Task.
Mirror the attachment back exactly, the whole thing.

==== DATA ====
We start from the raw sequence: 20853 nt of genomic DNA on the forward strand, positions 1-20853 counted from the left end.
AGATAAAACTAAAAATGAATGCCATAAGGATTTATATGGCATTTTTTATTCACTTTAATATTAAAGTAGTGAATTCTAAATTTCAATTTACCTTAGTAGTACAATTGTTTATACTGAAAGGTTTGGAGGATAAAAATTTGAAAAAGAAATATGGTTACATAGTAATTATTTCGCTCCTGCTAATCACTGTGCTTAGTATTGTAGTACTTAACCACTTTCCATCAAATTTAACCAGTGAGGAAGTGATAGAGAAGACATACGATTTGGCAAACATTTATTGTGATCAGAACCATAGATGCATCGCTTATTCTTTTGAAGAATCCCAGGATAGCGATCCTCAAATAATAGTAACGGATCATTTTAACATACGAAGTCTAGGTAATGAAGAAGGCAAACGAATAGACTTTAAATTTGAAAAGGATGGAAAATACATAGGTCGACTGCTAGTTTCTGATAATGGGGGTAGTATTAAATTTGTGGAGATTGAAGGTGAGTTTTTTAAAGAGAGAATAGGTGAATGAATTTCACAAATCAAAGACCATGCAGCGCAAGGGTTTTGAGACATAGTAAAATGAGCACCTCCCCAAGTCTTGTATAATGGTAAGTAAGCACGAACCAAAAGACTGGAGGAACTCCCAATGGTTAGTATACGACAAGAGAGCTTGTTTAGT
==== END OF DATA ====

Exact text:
We start from the raw sequence: 20853 nt of genomic DNA on the forward strand, positions 1-20853 counted from the left end.
AGATAAAACTAAAAATGAATGCCATAAGGATTTATATGGCATTTTTTATTCACTTTAATATTAAAGTAGTGAATTCTAAATTTCAATTTACCTTAGTAGTACAATTGTTTATACTGAAAGGTTTGGAGGATAAAAATTTGAAAAAGAAATATGGTTACATAGTAATTATTTCGCTCCTGCTAATCACTGTGCTTAGTATTGTAGTACTTAACCACTTTCCATCAAATTTAACCAGTGAGGAAGTGATAGAGAAGACATACGATTTGGCAAACATTTATTGTGATCAGAACCATAGATGCATCGCTTATTCTTTTGAAGAATCCCAGGATAGCGATCCTCAAATAATAGTAACGGATCATTTTAACATACGAAGTCTAGGTAATGAAGAAGGCAAACGAATAGACTTTAAATTTGAAAAGGATGGAAAATACATAGGTCGACTGCTAGTTTCTGATAATGGGGGTAGTATTAAATTTGTGGAGATTGAAGGTGAGTTTTTTAAAGAGAGAATAGGTGAATGAATTTCACAAATCAAAGACCATGCAGCGCAAGGGTTTTGAGACATAGTAAAATGAGCACCTCCCCAAGTCTTGTATAATGGTAAGTAAGCACGAACCAAAAGACTGGAGGAACTCCCAATGGTTAGTATACGACAAGAGAGCTTGTTTAGT